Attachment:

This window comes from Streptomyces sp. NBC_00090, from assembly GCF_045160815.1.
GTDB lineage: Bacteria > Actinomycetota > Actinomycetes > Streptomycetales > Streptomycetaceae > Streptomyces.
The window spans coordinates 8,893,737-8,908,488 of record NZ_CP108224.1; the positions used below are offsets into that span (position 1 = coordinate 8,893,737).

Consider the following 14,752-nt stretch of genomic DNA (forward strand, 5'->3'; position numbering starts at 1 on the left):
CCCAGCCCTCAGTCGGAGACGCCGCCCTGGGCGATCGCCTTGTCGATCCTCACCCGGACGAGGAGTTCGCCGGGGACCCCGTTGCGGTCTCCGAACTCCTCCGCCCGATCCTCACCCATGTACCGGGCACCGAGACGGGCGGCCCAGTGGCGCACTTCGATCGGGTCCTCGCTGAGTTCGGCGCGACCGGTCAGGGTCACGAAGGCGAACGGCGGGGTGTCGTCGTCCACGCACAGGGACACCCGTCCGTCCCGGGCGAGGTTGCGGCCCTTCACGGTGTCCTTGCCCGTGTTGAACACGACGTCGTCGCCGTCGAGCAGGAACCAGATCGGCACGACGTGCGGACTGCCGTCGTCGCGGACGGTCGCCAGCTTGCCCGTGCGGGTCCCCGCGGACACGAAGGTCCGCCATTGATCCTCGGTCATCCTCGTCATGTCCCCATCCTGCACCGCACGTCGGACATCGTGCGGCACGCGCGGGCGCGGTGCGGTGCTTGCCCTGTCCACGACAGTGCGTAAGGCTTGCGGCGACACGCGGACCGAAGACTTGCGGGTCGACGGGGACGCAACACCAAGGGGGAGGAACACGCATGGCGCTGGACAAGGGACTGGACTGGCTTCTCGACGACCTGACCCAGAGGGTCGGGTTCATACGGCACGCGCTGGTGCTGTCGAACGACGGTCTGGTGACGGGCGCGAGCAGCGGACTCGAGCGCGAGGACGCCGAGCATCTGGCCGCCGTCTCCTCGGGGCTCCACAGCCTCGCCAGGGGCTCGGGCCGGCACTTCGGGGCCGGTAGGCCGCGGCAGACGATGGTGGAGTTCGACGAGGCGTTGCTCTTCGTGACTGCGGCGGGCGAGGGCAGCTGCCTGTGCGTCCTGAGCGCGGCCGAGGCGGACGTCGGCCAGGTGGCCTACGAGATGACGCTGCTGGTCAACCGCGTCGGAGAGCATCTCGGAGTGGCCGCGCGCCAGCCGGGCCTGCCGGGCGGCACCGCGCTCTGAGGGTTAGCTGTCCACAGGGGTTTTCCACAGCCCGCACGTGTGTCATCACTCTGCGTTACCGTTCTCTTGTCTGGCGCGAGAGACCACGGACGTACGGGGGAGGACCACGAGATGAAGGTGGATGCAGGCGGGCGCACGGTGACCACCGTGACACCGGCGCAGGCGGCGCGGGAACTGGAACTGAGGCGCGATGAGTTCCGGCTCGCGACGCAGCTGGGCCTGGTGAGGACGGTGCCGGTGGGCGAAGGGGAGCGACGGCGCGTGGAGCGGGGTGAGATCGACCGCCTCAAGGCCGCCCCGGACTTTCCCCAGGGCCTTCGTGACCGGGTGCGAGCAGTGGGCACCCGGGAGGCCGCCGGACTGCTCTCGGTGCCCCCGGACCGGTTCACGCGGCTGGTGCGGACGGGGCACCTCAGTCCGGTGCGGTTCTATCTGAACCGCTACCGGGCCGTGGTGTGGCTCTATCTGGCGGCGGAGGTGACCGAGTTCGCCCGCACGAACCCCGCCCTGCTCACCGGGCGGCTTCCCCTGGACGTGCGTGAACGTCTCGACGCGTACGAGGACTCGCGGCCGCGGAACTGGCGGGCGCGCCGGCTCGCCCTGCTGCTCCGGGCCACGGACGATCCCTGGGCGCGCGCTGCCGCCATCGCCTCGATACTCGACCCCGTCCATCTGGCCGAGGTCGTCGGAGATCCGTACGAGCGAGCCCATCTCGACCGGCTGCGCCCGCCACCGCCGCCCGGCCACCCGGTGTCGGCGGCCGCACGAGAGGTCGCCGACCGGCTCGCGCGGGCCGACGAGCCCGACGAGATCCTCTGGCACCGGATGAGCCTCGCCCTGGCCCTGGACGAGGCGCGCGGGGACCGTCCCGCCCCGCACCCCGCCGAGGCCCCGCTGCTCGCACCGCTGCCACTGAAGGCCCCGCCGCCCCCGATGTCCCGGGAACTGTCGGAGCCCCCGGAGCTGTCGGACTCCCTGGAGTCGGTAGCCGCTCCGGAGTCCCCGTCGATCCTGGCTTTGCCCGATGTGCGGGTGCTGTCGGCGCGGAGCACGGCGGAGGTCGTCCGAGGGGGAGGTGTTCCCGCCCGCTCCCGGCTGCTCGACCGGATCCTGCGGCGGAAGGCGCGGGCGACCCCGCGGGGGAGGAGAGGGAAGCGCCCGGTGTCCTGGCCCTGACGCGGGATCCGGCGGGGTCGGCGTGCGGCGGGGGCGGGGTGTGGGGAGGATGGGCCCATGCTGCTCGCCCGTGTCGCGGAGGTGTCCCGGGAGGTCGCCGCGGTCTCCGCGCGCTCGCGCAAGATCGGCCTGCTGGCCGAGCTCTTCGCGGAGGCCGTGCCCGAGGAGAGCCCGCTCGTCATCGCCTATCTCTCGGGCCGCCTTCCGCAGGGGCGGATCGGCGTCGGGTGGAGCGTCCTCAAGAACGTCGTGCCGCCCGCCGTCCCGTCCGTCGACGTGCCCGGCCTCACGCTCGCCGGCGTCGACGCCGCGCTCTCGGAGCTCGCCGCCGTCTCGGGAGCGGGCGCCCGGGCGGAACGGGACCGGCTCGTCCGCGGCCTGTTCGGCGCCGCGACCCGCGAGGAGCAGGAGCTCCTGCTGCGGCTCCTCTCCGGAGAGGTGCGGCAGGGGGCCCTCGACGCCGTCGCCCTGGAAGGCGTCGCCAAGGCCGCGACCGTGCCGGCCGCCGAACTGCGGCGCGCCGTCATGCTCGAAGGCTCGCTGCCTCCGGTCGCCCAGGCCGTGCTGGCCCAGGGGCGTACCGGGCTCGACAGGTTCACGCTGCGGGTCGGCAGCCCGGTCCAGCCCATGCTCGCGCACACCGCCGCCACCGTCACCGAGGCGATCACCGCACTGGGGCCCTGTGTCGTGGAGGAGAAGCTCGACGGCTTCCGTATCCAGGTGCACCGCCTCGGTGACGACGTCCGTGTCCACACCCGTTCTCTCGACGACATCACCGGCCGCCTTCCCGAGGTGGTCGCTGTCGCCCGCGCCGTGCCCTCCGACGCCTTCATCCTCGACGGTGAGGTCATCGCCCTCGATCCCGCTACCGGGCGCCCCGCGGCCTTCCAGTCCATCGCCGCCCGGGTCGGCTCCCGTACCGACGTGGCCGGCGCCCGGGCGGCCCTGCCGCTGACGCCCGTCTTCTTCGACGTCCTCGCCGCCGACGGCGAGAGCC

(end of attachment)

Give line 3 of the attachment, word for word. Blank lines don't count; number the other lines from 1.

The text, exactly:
The window spans coordinates 8,893,737-8,908,488 of record NZ_CP108224.1; the positions used below are offsets into that span (position 1 = coordinate 8,893,737).